"Tell him or not tell him?" she thought, looking into his quiet,affectionate eyes. "He is so happy, so absorbed in his races that hewon't understand as he ought, he won't understand all the gravity ofthis fact to us."

  "But you haven't told me what you were thinking of when I came in," hesaid, interrupting his narrative; "please tell me!"

  She did not answer, and, bending her head a little, she lookedinquiringly at him from under her brows, her eyes shining under theirlong lashes. Her hand shook as it played with a leaf she had picked. Hesaw it, and his face expressed that utter subjection, that slavishdevotion, which had done so much to win her.

  "I see something has happened. Do you suppose I can be at peace, knowingyou have a trouble I am not sharing? Tell me, for God's sake," herepeated imploringly.

  "Yes, I shan't be able to forgive him if he does not realize all thegravity of it. Better not tell; why put him to the proof?" she thought,still staring at him in the same way, and feeling the hand that held theleaf was trembling more and more.

  "For God's sake!" he repeated, taking her hand.

  "Shall I tell you?"

  "Yes, yes, yes . . ."

  "I'm with child," she said, softly and deliberately. The leaf in herhand shook more violently, but she did not take her eyes off him,watching how he would take it. He turned white, would have saidsomething, but stopped; he dropped her hand, and his head sank on hisbreast. "Yes, he realizes all the gravity of it," she thought, andgratefully
she pressed his hand.

  But she was mistaken in thinking he realized the gravity of the fact asshe, a woman, realized it. On hearing it, he felt come upon him withtenfold intensity that strange feeling of loathing of someone. But atthe same time, he felt that the turning-point he had been longing forhad come now; that it was impossible to go on concealing things from herhusband, and it was inevitable in one way or another that they shouldsoon put an end to their unnatural position. But, besides that, heremotion physically affected him in the same way. He looked at her with alook of submissive tenderness, kissed her hand, got up, and, in silence,paced up and down the terrace.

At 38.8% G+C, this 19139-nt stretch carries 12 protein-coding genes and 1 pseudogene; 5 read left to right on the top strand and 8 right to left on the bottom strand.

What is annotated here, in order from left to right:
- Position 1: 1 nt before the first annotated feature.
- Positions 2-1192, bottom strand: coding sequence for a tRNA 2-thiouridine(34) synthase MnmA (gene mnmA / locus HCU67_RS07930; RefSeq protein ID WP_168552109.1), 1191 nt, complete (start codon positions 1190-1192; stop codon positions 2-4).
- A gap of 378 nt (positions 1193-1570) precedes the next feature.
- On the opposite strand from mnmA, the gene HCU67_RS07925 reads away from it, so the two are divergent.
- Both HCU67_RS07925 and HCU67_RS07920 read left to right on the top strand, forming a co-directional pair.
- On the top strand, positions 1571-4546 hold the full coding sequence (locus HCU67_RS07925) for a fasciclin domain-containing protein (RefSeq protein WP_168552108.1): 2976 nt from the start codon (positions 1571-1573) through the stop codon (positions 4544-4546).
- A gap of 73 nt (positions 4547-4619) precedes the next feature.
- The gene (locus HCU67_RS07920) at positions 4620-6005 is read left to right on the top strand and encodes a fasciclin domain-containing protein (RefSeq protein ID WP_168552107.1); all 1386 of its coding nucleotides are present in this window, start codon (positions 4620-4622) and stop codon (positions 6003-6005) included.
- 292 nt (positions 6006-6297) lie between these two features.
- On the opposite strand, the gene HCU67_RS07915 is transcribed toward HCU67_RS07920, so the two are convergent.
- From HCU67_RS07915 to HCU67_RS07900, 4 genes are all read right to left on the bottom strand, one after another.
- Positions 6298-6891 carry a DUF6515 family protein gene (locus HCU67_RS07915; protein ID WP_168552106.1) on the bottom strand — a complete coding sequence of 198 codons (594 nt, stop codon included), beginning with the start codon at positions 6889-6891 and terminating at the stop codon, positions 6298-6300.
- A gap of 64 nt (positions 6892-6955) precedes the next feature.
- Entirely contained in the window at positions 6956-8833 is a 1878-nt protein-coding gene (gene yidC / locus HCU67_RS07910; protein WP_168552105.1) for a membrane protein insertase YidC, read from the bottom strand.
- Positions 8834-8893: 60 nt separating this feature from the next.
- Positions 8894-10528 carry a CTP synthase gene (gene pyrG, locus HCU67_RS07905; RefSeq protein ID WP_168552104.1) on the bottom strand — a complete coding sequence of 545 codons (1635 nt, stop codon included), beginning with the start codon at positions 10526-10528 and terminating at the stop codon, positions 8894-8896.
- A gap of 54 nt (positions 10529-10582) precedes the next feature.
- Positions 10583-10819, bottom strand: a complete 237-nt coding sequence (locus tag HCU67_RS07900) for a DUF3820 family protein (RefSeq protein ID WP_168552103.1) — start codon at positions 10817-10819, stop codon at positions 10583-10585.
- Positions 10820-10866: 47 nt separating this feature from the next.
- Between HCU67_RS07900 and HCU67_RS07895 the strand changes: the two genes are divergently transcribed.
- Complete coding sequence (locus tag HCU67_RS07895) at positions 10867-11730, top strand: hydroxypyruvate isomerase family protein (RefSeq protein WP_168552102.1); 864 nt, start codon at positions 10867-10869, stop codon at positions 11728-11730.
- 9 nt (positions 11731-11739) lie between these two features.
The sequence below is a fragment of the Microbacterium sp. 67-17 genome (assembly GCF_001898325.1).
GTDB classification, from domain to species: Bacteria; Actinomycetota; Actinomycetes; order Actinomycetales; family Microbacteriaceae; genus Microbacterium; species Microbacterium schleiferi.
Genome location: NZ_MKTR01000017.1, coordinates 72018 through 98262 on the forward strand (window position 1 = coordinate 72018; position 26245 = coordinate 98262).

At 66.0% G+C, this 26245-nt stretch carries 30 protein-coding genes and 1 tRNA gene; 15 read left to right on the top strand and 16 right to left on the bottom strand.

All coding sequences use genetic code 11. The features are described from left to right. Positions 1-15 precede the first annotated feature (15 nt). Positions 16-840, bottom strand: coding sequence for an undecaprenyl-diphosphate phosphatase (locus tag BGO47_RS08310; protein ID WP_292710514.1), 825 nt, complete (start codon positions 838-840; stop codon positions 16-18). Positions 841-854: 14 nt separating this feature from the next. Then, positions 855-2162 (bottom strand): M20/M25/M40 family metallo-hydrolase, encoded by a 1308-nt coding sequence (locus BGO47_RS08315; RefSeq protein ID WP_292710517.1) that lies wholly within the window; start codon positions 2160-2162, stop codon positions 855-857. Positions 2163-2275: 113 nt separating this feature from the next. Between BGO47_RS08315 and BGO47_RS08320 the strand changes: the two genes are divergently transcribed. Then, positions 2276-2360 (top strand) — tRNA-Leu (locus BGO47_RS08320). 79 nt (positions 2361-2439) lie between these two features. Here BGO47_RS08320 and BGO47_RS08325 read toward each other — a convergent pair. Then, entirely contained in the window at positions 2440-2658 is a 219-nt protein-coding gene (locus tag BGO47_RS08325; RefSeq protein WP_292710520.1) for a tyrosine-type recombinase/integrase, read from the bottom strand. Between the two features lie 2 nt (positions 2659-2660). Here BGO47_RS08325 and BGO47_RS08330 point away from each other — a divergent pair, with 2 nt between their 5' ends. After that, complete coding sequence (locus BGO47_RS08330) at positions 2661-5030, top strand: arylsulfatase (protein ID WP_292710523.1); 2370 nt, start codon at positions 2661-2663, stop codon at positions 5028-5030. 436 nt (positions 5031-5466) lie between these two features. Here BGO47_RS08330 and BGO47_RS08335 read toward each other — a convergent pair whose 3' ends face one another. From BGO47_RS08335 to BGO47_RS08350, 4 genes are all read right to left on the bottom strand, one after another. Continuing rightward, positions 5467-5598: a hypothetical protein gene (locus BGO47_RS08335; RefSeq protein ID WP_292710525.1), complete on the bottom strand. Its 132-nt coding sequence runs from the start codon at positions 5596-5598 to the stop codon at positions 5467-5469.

"Yes," he said, going up to her resolutely. "Neither you nor I havelooked on our relations as a passing amusement, and now our fate issealed. It is absolutely necessary to put an end"--he looked round as hespoke--"to the deception in which we are living."

  "Put an end? How put an end, Alexey?" she said softly.

  She was calmer now, and her face lighted up with a tender smile.

  "Leave your husband and make our life one."

  "It is one as it is," she answered, scarcely audibly.

  "Yes, but altogether; altogether."

  "But how, Alexey, tell me how?" she said in melancholy mockery at thehopelessness of her own position. "Is there any way out of such aposition? Am I not the wife of my husband?"

  "There is a way out of every position. We must take our line," he said."Anything's better than the position in which you're living. Of course,I see how you torture yourself over everything--the world and your sonand your husband."

  "Oh, not over my husband," she said, with a quiet smile. "I don't knowhim, I don't think of him. He doesn't exist."

  "You're not speaking sincerely. I know you. You worry about him too."

  "Oh, he doesn't even know," she said, and suddenly a hot flush came overher face; her cheeks, her brow, her neck crimsoned, and tears of shamecame into her eyes. "But we won't talk of him."